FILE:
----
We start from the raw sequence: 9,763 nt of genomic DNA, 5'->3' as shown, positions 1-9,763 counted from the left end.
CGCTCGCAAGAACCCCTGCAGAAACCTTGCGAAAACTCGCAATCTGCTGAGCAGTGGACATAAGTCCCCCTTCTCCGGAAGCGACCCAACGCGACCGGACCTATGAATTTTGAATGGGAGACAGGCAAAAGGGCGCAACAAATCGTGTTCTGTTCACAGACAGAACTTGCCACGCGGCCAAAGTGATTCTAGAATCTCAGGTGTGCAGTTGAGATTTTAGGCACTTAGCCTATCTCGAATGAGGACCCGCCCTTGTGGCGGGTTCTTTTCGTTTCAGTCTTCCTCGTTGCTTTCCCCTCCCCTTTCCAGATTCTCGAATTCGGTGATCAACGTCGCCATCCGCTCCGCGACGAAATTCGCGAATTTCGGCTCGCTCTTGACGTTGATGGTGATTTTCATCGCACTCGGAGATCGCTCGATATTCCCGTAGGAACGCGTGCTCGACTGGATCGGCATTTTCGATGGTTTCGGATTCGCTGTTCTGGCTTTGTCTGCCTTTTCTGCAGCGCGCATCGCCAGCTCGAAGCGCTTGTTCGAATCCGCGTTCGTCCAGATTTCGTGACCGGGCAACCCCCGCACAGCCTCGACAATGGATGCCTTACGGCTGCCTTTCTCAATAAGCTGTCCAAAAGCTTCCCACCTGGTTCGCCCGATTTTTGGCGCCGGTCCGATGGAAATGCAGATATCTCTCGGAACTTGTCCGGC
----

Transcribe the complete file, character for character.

We start from the raw sequence: 9,763 nt of genomic DNA, 5'->3' as shown, positions 1-9,763 counted from the left end.
CGCTCGCAAGAACCCCTGCAGAAACCTTGCGAAAACTCGCAATCTGCTGAGCAGTGGACATAAGTCCCCCTTCTCCGGAAGCGACCCAACGCGACCGGACCTATGAATTTTGAATGGGAGACAGGCAAAAGGGCGCAACAAATCGTGTTCTGTTCACAGACAGAACTTGCCACGCGGCCAAAGTGATTCTAGAATCTCAGGTGTGCAGTTGAGATTTTAGGCACTTAGCCTATCTCGAATGAGGACCCGCCCTTGTGGCGGGTTCTTTTCGTTTCAGTCTTCCTCGTTGCTTTCCCCTCCCCTTTCCAGATTCTCGAATTCGGTGATCAACGTCGCCATCCGCTCCGCGACGAAATTCGCGAATTTCGGCTCGCTCTTGACGTTGATGGTGATTTTCATCGCACTCGGAGATCGCTCGATATTCCCGTAGGAACGCGTGCTCGACTGGATCGGCATTTTCGATGGTTTCGGATTCGCTGTTCTGGCTTTGTCTGCCTTTTCTGCAGCGCGCATCGCCAGCTCGAAGCGCTTGTTCGAATCCGCGTTCGTCCAGATTTCGTGACCGGGCAACCCCCGCACAGCCTCGACAATGGATGCCTTACGGCTGCCTTTCTCAATAAGCTGTCCAAAAGCTTCCCACCTGGTTCGCCCGATTTTTGGCGCCGGTCCGATGGAAATGCAGATATCTCTCGGAACTTGTCCGGC